You've put down your thoughts nicely here on TeenHelp; if you feel it might be difficult to open up to a counsellor, perhaps you might want to write your thoughts down in a little journal and show it to the counsellor? You can write down any anxious, difficult thoughts as they come. That might be a handy tool for the counsellor too, as they will be able to track your train of thought and aid with helping you. After all, the more they can understand what is going on in your mind (in the form of writings), the more they may be able to tailor their professional support towards you.

Regarding speaking with your friend, you asked a very valid question. I too had to prepare myself for a "speech" in front of my family whereby I had to open up about 8-years' worth of my tryst with OCD. If I could do it successfully, you can too! What I did was I jotted down the points I had to tell them on a Word doc a few weeks in advance. As I remembered the things I had to say, I would type it up. You can also do the same (you can start writing up pointers for what you'd like to tell her) and even rehearse what you plan to speak a few times (by yourself), so that it's so much easier when you speak. Whichever mode of communication you wish to use doesn't matter so long as you are comfortable with it. Do what makes you most at ease.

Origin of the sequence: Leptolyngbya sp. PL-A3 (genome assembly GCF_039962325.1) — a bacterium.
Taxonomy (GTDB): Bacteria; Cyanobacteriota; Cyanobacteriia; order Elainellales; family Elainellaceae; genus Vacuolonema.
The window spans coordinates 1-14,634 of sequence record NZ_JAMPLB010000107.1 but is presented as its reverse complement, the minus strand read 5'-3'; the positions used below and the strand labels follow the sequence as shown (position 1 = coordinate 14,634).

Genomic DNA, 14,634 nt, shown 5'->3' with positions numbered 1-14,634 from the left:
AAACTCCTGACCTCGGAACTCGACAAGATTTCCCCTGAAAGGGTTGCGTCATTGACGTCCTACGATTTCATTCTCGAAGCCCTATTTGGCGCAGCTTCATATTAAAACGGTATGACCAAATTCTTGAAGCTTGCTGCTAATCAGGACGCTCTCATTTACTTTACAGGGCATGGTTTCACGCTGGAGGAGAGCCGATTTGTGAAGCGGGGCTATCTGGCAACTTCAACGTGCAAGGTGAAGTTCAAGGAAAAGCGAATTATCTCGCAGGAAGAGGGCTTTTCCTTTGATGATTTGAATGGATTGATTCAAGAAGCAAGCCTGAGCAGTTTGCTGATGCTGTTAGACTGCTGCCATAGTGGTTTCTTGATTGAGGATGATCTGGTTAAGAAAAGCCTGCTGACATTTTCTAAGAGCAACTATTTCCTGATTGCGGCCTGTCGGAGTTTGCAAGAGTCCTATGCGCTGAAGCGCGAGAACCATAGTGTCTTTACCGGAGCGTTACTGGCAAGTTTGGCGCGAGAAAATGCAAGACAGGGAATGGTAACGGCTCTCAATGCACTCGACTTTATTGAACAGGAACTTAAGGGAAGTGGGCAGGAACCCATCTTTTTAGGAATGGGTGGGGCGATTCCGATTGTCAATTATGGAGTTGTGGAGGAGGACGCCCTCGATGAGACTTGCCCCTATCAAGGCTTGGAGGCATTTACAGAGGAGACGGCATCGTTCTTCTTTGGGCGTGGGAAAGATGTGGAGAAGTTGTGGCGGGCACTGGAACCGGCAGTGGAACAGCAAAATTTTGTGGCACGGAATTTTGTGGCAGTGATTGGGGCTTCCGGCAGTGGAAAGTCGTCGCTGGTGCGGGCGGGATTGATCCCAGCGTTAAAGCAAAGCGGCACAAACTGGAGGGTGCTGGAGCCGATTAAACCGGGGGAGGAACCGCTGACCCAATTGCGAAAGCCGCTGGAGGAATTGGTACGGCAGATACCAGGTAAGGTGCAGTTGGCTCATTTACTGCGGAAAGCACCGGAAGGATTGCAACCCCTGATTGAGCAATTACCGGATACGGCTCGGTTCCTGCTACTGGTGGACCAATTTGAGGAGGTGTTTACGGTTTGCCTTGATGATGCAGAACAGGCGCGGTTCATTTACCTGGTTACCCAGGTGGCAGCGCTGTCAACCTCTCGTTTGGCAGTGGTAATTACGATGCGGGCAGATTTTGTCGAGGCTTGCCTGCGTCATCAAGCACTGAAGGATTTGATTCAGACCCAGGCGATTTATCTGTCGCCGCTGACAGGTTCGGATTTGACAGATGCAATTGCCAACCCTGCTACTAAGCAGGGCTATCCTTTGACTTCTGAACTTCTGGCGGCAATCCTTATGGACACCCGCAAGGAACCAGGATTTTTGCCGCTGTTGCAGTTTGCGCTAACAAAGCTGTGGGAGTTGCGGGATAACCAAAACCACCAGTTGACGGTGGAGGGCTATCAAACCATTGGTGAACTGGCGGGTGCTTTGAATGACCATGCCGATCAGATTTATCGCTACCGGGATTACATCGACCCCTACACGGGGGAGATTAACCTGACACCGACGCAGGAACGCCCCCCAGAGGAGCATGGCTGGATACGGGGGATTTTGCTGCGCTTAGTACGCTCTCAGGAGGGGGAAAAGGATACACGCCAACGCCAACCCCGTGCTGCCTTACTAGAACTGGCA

From personal experience, I can promise you that there is light at the end of the tunnel. I know it sounds cliche, but it is really true. With the right support system, recovery is possible. If I could reverse my 8 years of OCD (I'm still recovering, almost there, but I've come so far!!), you most definitely can!

Feel free to DM me if you have any questions! :hug:

Thank you so much Malika :)) I have written down everything I want to say to her and am feeling a lot more confident about it. I'm going to talk to her in person very soon.
Thanks also for the tips! I definitely think the journal idea would be good for me as it means I can think through and plan things beforehand so that I can use the best words to describe how I'm feeling.